This event is co-sponsored by the SNF Agora Institute and the William H. Miller III Department of Philosophy.
Intellectual humility—the recognition that the things you believe might be wrong—is a virtue for both individuals and institutional practices. With deep roots in religion and philosophy, intellectual humility is essential for both democratic cooperation and scholarly inquiry. This panel will approach the topic of intellectual humility from a variety of perspectives, exploring its role in historical and philosophical traditions, religious practice, and young people’s civic formation.
Paul Franks is the Robert F. and Patricia Weis Professor of Philosophy and Judaic Studies and a professor of religious studies at Yale University. He specializes in Jewish philosophy, German Idealism, the work of Immanuel Kant, metaphysics and epistemology, and the philosophy of the human sciences.
Rev. Kobi Little is an SNF Agora Visiting Fellow. He is the dean of Justice Chapel and serves as president of the Baltimore NAACP and vice president and political action chairman of the Maryland State Conference of the NAACP. His current work explores the theory and praxis of the prophetic ministry tradition and their implications for democracy building, justice advocacy, and equity advancement.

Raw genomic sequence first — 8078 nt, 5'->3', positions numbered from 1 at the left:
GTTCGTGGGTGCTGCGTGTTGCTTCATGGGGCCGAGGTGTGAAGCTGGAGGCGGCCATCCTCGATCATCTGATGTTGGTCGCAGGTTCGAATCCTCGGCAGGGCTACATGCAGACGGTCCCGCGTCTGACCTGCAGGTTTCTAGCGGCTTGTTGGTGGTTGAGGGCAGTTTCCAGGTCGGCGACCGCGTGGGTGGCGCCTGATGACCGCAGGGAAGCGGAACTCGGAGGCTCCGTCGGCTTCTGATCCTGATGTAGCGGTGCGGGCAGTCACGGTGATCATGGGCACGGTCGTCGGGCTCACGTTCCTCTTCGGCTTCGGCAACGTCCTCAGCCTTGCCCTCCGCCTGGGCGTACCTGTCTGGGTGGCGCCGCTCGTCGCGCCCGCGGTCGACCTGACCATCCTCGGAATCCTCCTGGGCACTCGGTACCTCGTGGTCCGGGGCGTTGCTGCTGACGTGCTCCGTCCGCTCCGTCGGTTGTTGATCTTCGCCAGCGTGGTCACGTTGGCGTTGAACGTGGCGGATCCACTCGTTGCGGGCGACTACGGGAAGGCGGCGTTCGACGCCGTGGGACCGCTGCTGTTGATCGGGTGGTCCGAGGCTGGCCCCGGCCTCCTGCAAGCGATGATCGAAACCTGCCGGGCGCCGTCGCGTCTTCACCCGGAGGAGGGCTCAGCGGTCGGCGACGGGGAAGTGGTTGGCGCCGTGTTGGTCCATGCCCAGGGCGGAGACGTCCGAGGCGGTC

Andrew J. Perrin is the SNF Agora Institute Professor of Sociology in the Krieger School of Arts and Sciences. He is a cultural and political sociologist working on issues of democracy, including civic engagement, effects of higher education, and public deliberation. He is author or co-author of five books, including American Democracy: From Tocqueville to Town Halls to Twitter.
Sara Rushing is an associate professor of political science at Montana State University and author of The Virtues of Vulnerability: Humility, Autonomy, and Citizen-Subjectivity. Her background is in feminist theory and contemporary political thought, and her current research focuses on virtue and ethics, particularly conceptions of humility and autonomy in contexts of birth, illness, death and grief.
Dean Moyar is a professor of philosophy and director of graduate studies at the William H. Miller III Department of Philosophy at Johns Hopkins. His work focuses on German Idealism, social and political philosophy, practical reason, philosophy and literature, and the history of 19th century thought.
This event is free and open to the public, but registration is required.